What, no glass?

Bob Doyle

SPFG, Supreme Picture Framing God
Jul 14, 2002
South Berwick, Maine
How would handle this one?

Had a customer come in with a print, wanted it framed, but isinsistent that I not put glass, or plexi on it. Too expensive.

I got it drymounted, the frame put together, but I am having so much trouble not putting plexi or glass on it! Why do they (the husbands!?!?!) insist on shaving the money off? I know he's not going to take it apart and put glass on himself, because he is sending his grandkids in to pick it up.

That's the kind of stuff I don't like putting my sticker on......

Oh well
as they say.."The customer is always right!"
Didn't you realize he was taking it home and putting it into a temperature and humidity controlled recycling air filtered UV shielded plate glass alarmed museum premium display box mounted on vibration resistant casters?


Dave Makielski
Originally posted by Tom Partridge:
That's the kind of stuff I don't like putting my sticker on......

I didn't! The Framer's passive protest!

Dave, he did have a kind of "steriile" ozone-permeated smell around him, I hadn't thought about the possibility of a room like the one I read about in the DaVinci Code!

BTW I think his grandkids will have to foot the refit bill. I am afraid that I have probably made Grandpa happy and lost the future sales of the daughter-in-law and grandkids.
Give em what they want.

If it's going in a dorm room, it's gonna be a dart board anyway.

They get to do what they want.
I can tell you that the glass has a higher percieved value to the customer than the frame. People thinks glass is just cheaper in weight than solid gold. I've learned this by replacing glass in photo frames for free. Just watch them insist on paying you. Then tell them, "ok $1." I would leave the glass off if they insisted but only after I insisted on giving them the price difference.
...I think his grandkids will have to foot the refit bill. I am afraid that I have probably made Grandpa happy and lost the future sales of the daughter-in-law and grandkids.
When the grandkids come to pick it up, I'd say something like, "I would have preferred to put glass on this print, because unprotected paper is a very fragile surface."

At least then one of them will know it wasn't your idea.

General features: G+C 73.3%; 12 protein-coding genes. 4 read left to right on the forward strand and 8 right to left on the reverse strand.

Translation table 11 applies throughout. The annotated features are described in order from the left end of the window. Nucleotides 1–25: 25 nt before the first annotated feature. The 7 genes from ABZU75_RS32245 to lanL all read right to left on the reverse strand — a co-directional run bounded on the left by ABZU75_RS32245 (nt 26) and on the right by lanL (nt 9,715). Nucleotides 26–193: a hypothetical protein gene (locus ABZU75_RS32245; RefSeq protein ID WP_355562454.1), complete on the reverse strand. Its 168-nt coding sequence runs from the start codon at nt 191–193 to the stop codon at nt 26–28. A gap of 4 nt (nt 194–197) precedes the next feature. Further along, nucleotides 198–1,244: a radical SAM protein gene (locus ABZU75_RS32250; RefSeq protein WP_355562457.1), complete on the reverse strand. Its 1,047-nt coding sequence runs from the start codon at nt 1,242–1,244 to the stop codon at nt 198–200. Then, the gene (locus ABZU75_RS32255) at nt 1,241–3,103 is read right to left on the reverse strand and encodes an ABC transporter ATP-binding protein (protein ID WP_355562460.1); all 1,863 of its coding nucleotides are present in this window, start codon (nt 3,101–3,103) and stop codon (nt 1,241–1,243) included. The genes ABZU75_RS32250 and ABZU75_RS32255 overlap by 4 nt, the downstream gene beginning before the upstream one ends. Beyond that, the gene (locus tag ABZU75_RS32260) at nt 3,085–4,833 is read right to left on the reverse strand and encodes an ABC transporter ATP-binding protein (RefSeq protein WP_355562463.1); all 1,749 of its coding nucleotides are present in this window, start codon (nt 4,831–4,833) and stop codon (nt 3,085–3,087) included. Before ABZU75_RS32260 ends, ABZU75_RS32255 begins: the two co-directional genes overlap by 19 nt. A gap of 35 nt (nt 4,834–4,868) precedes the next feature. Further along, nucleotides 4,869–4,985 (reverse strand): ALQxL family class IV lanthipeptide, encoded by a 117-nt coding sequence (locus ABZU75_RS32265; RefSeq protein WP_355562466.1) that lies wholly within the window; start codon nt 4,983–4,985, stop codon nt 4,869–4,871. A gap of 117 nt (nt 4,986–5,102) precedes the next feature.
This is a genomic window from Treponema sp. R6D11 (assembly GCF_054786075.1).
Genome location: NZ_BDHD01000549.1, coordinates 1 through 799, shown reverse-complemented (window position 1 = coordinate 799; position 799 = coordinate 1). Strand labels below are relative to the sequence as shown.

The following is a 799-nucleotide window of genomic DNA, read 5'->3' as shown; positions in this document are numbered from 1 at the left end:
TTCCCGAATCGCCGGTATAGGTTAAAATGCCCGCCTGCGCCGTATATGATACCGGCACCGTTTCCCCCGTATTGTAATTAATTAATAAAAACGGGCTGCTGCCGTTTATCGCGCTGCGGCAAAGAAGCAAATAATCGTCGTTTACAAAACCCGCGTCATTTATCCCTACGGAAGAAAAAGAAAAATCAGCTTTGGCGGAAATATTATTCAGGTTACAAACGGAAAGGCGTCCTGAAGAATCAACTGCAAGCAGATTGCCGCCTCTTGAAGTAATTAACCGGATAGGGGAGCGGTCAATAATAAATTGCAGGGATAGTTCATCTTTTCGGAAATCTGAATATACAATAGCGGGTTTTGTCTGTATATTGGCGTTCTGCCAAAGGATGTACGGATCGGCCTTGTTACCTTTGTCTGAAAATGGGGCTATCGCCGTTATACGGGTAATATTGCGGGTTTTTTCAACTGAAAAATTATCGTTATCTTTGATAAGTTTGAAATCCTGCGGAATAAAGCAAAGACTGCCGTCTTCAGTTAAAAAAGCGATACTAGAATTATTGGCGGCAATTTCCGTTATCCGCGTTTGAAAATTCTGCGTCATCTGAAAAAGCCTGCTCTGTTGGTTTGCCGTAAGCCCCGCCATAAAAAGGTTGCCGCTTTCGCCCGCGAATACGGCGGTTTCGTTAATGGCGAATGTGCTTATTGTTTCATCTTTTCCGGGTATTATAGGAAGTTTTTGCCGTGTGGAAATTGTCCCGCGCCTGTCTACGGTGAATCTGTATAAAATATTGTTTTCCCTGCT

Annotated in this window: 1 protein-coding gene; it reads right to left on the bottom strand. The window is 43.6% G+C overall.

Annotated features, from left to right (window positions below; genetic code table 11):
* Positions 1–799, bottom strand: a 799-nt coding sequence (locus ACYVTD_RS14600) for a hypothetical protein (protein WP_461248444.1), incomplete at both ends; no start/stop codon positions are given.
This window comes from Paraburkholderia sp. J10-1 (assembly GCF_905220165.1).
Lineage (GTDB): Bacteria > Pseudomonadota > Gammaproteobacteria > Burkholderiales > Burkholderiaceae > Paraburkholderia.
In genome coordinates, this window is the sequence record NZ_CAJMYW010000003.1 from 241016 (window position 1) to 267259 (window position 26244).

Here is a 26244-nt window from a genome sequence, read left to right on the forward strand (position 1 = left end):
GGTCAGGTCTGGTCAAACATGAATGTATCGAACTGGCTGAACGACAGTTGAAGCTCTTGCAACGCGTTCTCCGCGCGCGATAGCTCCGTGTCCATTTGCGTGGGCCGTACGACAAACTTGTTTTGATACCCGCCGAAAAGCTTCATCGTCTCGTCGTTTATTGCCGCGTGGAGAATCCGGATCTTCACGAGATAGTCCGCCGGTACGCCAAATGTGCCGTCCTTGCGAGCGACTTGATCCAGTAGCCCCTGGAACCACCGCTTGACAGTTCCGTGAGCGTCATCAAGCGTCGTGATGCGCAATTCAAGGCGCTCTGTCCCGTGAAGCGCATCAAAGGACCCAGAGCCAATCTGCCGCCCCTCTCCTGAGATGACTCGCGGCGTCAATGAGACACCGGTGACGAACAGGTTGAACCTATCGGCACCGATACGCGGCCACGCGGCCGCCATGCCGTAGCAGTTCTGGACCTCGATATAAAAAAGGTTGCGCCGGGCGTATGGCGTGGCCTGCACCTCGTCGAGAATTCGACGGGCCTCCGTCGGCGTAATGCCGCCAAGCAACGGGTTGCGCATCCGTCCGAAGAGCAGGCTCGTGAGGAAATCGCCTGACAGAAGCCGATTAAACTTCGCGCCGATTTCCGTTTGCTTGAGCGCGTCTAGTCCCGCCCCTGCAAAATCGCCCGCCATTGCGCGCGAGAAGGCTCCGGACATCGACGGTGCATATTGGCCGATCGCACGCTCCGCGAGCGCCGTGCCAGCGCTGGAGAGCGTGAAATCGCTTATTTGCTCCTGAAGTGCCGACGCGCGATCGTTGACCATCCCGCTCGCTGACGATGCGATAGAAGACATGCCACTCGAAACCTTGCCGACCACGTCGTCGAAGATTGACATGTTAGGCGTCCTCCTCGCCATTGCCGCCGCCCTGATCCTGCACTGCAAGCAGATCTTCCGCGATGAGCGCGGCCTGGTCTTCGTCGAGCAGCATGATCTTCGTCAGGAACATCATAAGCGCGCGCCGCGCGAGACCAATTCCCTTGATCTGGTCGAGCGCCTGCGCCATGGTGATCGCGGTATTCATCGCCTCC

Another thought. Put a note on the dustcover: We care about your art. Glass was recommended for this framing, but declined. We can add it later at the special price of $XX.XX.
You could have considered Z-gel. I have some Z-gelled pieces at home and they look great and hold up well over time. I like to emulate the natural brush strokes of the art rather than use S strokes or a roller, although both have there place dependent on the artwork. This is a cheap and cheerful way of making a print look (almost) like a piece of art!

Alternatively you could have sold him a gallery wrap canvas transfer ... no frame required if he was on the cheap.

Alternatively Color-plak ... although probably no cheaper than a cheap frame.

Alternatively laminate after drymounting.

Alternatively I would have thrown in a piece of glass on the house to build customer relations for the long term.

You do the best you can to educate them then they make their own decisions. If they decide they don't want glass then I didn't do my job educating them on the importance of and need for it, or at least some other option.

As stated before, "The customer is always right" Unless of course; their not.
As a Photographer I have seen people do dumb things to prints. After metering the light for a location that one of my large prints (13 by 20) was to be display, I printed a color corrected print for the warm display light over the fireplace. When the light was on it the print showed true color. At the time I didn't do framing but gave them the name of a very good framer. Two weeks later when I delivey the smaller prints I saw my print in a Wallmart frame, no mat and the print resting flat up on the glass. The next week I start to offer framing to my clients as I want my work to outlast me. this happen 8 years ago and the print has now glued itself to the glass. Is the client happy? NO! Did he listen to me? NO! Now when a large print goes out without framing I have them sign a information sheet on the importance of framing to help the print last.
They get a copy and I keep one in file! C.Y.A.
If we're talking about a mounted and coated print or poster, they hold up remarkably well without glazing - probably longer than most people are going to want to hang onto it.

I would agree that it looks more finished with glass, but let's not be snobs about it.

Some of the labor-intensive alternatives I've seen here should be much more expensive than glass.

Having said that, I've probably framed less than a dozen paper prints without glass, and I will not frame a matted print without glass.

Sorry, I cannot imagine throwing in the glass for free as a good-will gesture (though I have done that when I somehow forgot to charge for the glass. Now my POS is set up to include CC glass by default and I have to manually delete it if the piece is going to be unglazed.)
Well I had a couple come in with a T****K***
print, along with the handy dandy information sheet about framing........
They wanted it framed just like that picture, unfortunalty the picture was of an oil!!
Spent **** near an hour with these people.
Took me forever to convince them they needed glass!
They pissed me off, left with a quote and never came back.